>     <input type="text" name="pincode" value="" format="NNNN5N"
>     emptyok="false"/>
> 
> 
>     3.      REFERENCES.
> 
>     The following extracts are from several documents that deal
>     explicitly with
>     password input in mobile applications, and dating from 2001 to 2008.
> 
>     Addressed good practices (a, b, c) are indicated for each reference.
> 
>     ------------
> 
>     (c)
> 
>     Luca Passani: Global Authoring Practices for the Mobile Web v.1.0.4,
>     2008-11.
> 
> 
>     Manage User Input (use input masks/minimize clicks)
> 
>     [NO_PASSWORD_MASK] Do not mask user input when entering a password.
> 
>     Rationale: Entering data and text is a very time consuming and
>     error-prone
>     task for users of mobile devices. Everything possible should be done to
>     minimize the amount of clicks required to users.
> 
>     [...] Reading what is on the screen of a mobile device is often hard
>     enough
>     for the user of the device. Peeking over the shoulder of the user is
>     less
>     likely to disclose a password than observing the user's keypress
>     sequence.
>     For this reason, hiding user input to users themselves by replacing each
>     character with a '*' (star) symbol (or similar) will do very little
>     to protect
>     privacy, while making it generally harder to use the service. For
>     this reason,
>     users should be made enter passwords in clear text.
> 
>     ------------
> 
>     (a) (c)
> 
>     Nokia: Guidelines For Creating Web Content For Mobile And PC
>     Browsing, v.1.0,
>     2004-09-27.
> 
> 
>     2.12.1 Input fields
> 
>     [...] Avoid requiring letters and numbers in the same input field
>     (especially
>     in a password field). When the password contains both numbers and
>     letters,
>     users in tests have entered the wrong password without noticing it.
> 
>     Avoid requiring case sensitivity (especially in password fields). In
>     password
>     fields, when input characters turn to asterisks, novice users may have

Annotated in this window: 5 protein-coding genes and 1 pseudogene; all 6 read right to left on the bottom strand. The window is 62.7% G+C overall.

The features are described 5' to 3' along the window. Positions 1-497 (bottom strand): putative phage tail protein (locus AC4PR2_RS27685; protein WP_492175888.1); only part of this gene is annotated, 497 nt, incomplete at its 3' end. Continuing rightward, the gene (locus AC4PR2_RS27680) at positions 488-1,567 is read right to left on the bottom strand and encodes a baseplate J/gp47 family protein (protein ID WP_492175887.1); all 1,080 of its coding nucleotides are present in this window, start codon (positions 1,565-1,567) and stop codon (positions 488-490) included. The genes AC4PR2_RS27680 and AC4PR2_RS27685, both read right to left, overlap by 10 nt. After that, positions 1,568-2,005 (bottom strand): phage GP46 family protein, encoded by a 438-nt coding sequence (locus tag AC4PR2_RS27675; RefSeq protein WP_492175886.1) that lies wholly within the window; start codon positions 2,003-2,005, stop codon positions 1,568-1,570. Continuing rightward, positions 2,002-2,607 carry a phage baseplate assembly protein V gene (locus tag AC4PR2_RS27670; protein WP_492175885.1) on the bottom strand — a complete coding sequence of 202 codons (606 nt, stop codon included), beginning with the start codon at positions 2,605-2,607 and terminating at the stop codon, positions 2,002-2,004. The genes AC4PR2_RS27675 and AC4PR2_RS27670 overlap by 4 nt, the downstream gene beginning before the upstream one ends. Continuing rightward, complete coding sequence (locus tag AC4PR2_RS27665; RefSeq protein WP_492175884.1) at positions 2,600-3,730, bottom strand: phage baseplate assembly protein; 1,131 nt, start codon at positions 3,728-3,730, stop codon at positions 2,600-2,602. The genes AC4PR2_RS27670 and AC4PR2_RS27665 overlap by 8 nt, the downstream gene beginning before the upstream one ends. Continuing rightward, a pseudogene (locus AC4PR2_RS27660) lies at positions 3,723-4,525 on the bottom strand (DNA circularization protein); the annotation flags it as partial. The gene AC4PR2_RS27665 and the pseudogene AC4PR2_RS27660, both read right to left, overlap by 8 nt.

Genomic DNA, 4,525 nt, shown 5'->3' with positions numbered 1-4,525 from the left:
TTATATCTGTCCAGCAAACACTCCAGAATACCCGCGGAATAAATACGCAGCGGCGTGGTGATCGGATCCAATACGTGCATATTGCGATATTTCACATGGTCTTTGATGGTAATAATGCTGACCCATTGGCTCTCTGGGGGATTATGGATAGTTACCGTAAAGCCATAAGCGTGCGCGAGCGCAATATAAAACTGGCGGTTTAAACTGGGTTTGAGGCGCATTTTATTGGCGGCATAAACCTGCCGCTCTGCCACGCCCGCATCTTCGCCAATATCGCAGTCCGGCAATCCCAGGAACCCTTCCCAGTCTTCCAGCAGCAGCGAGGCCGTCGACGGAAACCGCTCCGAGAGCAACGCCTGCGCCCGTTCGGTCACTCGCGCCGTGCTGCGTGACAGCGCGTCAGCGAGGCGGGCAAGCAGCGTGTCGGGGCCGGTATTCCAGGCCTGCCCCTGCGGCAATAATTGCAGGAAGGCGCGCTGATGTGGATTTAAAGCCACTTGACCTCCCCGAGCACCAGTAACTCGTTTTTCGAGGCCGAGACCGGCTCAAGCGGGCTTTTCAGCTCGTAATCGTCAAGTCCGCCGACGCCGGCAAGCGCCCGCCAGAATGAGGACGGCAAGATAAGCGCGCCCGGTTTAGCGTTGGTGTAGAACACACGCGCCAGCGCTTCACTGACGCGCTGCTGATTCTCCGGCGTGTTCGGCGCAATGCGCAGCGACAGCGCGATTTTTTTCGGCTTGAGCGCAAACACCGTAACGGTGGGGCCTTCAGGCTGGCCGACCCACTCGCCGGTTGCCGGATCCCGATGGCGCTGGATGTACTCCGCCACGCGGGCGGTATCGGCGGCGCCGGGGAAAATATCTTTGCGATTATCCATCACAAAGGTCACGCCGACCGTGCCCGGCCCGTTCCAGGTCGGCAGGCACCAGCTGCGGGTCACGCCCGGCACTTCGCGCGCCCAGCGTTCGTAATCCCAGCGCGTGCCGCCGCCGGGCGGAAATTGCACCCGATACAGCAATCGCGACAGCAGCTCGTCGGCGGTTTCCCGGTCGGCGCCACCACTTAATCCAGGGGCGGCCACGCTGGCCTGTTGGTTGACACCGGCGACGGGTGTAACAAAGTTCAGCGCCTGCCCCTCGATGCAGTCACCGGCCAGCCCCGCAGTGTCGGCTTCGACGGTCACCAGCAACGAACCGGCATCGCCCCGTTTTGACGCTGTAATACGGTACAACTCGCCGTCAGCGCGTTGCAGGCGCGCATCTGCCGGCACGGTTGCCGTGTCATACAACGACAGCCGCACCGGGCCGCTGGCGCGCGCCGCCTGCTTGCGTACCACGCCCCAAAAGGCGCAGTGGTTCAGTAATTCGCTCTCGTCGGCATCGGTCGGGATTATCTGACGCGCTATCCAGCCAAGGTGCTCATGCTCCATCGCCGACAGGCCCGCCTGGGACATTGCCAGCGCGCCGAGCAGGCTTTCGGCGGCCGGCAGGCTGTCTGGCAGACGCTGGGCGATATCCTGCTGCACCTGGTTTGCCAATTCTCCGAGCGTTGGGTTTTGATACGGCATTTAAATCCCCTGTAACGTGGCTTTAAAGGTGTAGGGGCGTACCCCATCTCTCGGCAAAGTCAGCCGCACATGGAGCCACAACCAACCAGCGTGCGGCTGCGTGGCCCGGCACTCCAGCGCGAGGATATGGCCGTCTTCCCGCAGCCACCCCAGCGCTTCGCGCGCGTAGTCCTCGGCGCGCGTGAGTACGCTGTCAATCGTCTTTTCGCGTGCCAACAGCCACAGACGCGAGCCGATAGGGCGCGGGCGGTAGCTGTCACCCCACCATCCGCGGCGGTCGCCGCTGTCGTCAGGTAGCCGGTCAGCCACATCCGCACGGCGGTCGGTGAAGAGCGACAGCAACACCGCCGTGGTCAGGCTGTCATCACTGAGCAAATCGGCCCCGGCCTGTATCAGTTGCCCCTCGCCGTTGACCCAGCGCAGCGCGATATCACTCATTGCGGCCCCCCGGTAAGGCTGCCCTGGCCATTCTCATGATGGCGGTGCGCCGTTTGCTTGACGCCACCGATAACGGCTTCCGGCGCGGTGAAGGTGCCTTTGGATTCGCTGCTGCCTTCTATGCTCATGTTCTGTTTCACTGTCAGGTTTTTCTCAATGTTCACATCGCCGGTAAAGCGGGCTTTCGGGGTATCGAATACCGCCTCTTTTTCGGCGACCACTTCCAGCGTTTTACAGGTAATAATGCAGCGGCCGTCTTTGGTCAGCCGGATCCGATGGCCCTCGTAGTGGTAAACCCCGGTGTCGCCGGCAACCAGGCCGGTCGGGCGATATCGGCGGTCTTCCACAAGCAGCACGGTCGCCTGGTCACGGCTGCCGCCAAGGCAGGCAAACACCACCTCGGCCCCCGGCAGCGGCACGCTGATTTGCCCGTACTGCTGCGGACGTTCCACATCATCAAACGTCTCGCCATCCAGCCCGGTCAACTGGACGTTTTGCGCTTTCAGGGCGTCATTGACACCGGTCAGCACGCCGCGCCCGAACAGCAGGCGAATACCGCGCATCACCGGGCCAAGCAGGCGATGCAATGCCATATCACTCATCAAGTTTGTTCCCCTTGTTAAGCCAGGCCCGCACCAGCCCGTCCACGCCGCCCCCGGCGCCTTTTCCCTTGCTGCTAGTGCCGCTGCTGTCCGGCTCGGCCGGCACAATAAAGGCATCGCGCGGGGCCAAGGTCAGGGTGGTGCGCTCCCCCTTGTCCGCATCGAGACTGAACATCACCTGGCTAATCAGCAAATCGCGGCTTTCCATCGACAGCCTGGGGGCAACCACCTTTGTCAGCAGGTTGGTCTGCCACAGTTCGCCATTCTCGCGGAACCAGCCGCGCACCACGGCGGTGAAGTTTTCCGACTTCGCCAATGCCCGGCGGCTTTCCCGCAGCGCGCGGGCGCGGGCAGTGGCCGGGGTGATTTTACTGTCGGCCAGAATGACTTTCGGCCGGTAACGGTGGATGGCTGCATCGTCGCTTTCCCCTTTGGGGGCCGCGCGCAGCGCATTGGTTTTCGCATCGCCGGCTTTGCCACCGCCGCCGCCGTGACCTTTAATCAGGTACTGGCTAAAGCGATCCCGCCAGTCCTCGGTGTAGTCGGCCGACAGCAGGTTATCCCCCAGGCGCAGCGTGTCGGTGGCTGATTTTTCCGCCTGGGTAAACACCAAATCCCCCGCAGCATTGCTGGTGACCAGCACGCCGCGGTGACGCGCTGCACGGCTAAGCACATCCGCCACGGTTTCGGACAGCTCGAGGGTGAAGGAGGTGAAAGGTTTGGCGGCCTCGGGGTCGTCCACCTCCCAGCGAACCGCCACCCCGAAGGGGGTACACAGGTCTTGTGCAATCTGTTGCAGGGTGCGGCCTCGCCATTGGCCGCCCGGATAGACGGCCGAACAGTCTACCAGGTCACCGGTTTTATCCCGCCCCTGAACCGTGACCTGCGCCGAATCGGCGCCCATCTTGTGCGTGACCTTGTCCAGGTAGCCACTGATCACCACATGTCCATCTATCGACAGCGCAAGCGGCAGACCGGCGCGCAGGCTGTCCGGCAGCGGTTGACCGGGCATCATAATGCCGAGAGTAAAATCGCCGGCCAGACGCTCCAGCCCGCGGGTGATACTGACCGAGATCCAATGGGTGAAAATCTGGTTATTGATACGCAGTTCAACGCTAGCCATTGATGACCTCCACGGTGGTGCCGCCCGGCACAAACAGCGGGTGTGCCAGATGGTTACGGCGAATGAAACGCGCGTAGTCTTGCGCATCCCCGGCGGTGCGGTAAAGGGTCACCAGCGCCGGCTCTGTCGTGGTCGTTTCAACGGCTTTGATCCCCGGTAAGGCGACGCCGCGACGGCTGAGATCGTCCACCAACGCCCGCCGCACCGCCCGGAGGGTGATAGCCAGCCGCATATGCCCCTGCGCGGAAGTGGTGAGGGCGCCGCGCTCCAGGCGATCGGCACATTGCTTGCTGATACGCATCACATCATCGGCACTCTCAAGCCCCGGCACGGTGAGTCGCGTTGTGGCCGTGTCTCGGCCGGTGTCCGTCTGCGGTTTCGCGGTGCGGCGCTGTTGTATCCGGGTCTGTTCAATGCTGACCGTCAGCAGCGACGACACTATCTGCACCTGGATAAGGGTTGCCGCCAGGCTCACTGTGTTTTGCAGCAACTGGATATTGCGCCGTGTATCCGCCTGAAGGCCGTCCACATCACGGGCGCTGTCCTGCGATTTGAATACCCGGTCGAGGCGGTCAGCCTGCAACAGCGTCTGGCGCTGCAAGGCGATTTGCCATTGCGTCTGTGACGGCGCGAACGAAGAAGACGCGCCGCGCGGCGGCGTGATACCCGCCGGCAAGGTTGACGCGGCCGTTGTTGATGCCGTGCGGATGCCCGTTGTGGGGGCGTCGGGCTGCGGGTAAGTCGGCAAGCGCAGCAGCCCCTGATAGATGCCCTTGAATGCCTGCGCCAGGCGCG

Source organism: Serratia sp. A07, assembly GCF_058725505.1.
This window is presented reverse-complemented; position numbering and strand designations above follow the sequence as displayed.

>     difficulties remembering what they have input.
> 
>     ------------
> 
>     (a) (c)
> 
>     Sprint: Usability Requirements for XHTML Basic Applications, 2003-01.
> 
> 
>     4 PASSWORD ENTRY: A SPECIAL WARNING
> 
>     The following recommendations are not requirements because we cannot
>     judge the
>     security needs of your application. We set this recommendation aside
>     to stress
>     its importance to usability. We urge you to consider it carefully.
> 
>     ! Do not mask out text input with “password” formatting. The
>     usability problems
>     associated with triple-tapping masked passwords outweigh the costs
>     of hiding
>     those passwords. Here’s why…
> 
>     On the surface, password format appears usable because the user can
>     see each
>     character as it is entered. Actually, while typing letters, users
>     look at the
>     keypad — not the display - as they determine the triple-tap sequence
>     for each
>     character. Once they look up at the display, the cursor will have
>     advanced,
>     obscuring the just-entered character with an asterisk or similar
>     character.
>     Even the most experienced users will have occasional trouble with
>     password
>     format. We do. Consider that each mobile device is a personal
>     device, and its
>     user has considerable control over it. Unlike kiosk or fixed computer
>     situations, where somebody could look over a user’s shoulder, in mobile
>     situations the user can move the screen and keypad wherever desired.
>     When
>     combined with the difficulty in text entry on most devices and the
>     likelihood